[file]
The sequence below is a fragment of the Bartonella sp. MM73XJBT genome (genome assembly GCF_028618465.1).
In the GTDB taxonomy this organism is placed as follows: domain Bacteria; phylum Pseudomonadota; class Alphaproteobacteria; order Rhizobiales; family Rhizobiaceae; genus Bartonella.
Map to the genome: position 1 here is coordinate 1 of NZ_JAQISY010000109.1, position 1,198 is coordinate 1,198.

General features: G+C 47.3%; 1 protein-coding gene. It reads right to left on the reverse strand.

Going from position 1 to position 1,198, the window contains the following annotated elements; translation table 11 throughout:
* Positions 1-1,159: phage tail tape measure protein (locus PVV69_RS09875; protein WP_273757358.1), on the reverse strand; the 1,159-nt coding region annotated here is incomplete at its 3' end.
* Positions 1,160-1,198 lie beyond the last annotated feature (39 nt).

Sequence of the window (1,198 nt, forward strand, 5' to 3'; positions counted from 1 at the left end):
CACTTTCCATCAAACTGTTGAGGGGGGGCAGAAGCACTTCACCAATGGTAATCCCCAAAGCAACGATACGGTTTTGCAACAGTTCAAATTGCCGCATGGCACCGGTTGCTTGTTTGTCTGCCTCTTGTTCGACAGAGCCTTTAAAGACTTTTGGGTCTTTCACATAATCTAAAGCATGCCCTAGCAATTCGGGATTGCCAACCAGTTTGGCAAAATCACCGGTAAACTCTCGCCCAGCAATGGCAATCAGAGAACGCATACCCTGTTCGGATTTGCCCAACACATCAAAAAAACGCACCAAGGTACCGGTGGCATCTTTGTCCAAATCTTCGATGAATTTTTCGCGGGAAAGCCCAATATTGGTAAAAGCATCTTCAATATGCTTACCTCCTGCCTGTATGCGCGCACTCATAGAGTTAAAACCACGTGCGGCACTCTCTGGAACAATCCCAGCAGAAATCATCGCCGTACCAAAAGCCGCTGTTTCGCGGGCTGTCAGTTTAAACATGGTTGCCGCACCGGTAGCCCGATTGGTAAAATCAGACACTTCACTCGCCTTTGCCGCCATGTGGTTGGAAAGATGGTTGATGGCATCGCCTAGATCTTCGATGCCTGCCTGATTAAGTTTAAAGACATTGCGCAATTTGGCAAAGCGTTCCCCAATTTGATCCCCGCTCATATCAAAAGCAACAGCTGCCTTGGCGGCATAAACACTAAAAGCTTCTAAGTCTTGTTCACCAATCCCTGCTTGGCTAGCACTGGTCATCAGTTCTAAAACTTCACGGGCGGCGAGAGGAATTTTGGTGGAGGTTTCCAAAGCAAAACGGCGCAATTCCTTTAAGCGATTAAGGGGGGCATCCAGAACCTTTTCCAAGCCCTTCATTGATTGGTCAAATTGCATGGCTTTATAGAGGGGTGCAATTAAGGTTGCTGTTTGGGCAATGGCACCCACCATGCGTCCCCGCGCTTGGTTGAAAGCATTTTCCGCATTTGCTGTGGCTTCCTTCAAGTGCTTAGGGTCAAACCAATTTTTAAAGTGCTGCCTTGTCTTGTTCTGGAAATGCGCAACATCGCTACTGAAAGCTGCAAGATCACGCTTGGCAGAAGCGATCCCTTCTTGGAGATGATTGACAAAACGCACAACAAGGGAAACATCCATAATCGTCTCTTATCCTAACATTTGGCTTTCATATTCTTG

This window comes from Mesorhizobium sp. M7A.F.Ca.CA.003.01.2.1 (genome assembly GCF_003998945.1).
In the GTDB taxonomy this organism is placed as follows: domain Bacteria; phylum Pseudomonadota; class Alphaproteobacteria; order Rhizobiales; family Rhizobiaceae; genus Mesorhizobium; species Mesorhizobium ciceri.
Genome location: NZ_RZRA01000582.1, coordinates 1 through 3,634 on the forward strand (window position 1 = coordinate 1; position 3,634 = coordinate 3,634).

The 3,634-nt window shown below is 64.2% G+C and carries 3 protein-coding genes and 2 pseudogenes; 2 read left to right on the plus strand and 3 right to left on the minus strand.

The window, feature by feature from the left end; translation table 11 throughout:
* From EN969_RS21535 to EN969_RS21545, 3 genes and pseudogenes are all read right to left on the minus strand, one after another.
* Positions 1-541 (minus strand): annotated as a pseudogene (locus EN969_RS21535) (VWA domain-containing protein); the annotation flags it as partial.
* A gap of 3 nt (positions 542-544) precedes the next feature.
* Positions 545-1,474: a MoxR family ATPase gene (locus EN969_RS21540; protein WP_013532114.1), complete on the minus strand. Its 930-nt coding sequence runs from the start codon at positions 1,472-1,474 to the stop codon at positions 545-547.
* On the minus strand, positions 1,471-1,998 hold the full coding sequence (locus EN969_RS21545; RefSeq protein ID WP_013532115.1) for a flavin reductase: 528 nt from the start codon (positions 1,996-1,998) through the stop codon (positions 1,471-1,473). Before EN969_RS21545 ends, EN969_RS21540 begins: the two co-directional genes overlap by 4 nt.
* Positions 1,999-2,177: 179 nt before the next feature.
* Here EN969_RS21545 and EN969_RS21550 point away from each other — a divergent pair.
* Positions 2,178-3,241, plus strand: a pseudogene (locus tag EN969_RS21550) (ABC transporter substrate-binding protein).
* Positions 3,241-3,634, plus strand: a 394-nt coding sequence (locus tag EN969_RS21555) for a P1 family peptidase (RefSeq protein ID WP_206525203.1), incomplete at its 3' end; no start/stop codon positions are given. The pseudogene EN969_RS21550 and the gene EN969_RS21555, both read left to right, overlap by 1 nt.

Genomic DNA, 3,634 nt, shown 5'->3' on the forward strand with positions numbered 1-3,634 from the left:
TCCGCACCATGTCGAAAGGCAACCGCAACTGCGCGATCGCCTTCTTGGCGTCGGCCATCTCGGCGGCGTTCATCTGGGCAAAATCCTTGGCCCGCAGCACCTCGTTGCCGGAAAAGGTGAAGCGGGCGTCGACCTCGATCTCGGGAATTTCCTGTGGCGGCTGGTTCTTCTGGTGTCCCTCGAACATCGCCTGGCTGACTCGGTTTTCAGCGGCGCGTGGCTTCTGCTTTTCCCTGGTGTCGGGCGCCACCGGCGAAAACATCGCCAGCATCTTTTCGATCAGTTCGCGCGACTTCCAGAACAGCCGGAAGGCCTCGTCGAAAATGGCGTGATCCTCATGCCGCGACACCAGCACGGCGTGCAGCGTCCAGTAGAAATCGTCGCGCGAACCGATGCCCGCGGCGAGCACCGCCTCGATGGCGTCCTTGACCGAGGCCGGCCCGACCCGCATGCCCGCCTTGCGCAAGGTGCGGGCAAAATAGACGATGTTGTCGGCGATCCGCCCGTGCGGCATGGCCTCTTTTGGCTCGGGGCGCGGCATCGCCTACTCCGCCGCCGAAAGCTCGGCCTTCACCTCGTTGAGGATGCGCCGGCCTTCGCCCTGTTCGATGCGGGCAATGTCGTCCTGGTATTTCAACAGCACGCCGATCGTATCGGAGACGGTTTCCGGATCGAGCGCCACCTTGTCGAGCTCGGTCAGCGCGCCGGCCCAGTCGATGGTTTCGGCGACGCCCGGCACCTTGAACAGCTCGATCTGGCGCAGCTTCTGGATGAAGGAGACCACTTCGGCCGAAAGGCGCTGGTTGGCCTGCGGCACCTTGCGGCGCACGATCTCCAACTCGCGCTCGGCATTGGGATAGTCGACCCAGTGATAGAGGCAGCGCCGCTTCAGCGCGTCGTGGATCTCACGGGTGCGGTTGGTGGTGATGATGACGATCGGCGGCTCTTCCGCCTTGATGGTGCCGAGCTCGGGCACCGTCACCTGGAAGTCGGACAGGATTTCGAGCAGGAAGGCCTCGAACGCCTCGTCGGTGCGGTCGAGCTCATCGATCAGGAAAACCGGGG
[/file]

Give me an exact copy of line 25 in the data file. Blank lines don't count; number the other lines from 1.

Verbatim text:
TCCGCACCATGTCGAAAGGCAACCGCAACTGCGCGATCGCCTTCTTGGCGTCGGCCATCTCGGCGGCGTTCATCTGGGCAAAATCCTTGGCCCGCAGCACCTCGTTGCCGGAAAAGGTGAAGCGGGCGTCGACCTCGATCTCGGGAATTTCCTGTGGCGGCTGGTTCTTCTGGTGTCCCTCGAACATCGCCTGGCTGACTCGGTTTTCAGCGGCGCGTGGCTTCTGCTTTTCCCTGGTGTCGGGCGCCACCGGCGAAAACATCGCCAGCATCTTTTCGATCAGTTCGCGCGACTTCCAGAACAGCCGGAAGGCCTCGTCGAAAATGGCGTGATCCTCATGCCGCGACACCAGCACGGCGTGCAGCGTCCAGTAGAAATCGTCGCGCGAACCGATGCCCGCGGCGAGCACCGCCTCGATGGCGTCCTTGACCGAGGCCGGCCCGACCCGCATGCCCGCCTTGCGCAAGGTGCGGGCAAAATAGACGATGTTGTCGGCGATCCGCCCGTGCGGCATGGCCTCTTTTGGCTCGGGGCGCGGCATCGCCTACTCCGCCGCCGAAAGCTCGGCCTTCACCTCGTTGAGGATGCGCCGGCCTTCGCCCTGTTCGATGCGGGCAATGTCGTCCTGGTATTTCAACAGCACGCCGATCGTATCGGAGACGGTTTCCGGATCGAGCGCCACCTTGTCGAGCTCGGTCAGCGCGCCGGCCCAGTCGATGGTTTCGGCGACGCCCGGCACCTTGAACAGCTCGATCTGGCGCAGCTTCTGGATGAAGGAGACCACTTCGGCCGAAAGGCGCTGGTTGGCCTGCGGCACCTTGCGGCGCACGATCTCCAACTCGCGCTCGGCATTGGGATAGTCGACCCAGTGATAGAGGCAGCGCCGCTTCAGCGCGTCGTGGATCTCACGGGTGCGGTTGGTGGTGATGATGACGATCGGCGGCTCTTCCGCCTTGATGGTGCCGAGCTCGGGCACCGTCACCTGGAAGTCGGACAGGATTTCGAGCAGGAAGGCCTCGAACGCCTCGTCGGTGCGGTCGAGCTCATCGATCAGGAAAACCGGGG